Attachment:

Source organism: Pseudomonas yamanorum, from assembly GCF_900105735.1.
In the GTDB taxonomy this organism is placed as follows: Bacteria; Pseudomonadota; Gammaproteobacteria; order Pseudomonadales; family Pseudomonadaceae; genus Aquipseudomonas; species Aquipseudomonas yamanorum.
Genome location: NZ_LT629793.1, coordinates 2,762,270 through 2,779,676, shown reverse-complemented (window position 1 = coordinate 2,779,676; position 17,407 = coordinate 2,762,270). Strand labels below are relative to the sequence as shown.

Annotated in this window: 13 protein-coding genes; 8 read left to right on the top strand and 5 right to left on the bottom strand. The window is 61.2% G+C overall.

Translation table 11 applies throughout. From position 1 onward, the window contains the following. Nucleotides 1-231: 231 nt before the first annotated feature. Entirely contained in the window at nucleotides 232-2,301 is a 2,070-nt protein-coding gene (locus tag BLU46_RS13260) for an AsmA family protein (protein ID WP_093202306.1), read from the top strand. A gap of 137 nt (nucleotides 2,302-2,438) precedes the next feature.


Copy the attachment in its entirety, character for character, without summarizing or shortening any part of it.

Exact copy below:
Source organism: Pseudomonas yamanorum, from assembly GCF_900105735.1.
In the GTDB taxonomy this organism is placed as follows: Bacteria; Pseudomonadota; Gammaproteobacteria; order Pseudomonadales; family Pseudomonadaceae; genus Aquipseudomonas; species Aquipseudomonas yamanorum.
Genome location: NZ_LT629793.1, coordinates 2,762,270 through 2,779,676, shown reverse-complemented (window position 1 = coordinate 2,779,676; position 17,407 = coordinate 2,762,270). Strand labels below are relative to the sequence as shown.

Annotated in this window: 13 protein-coding genes; 8 read left to right on the top strand and 5 right to left on the bottom strand. The window is 61.2% G+C overall.

Translation table 11 applies throughout. From position 1 onward, the window contains the following. Nucleotides 1-231: 231 nt before the first annotated feature. Entirely contained in the window at nucleotides 232-2,301 is a 2,070-nt protein-coding gene (locus tag BLU46_RS13260) for an AsmA family protein (protein ID WP_093202306.1), read from the top strand. A gap of 137 nt (nucleotides 2,302-2,438) precedes the next feature.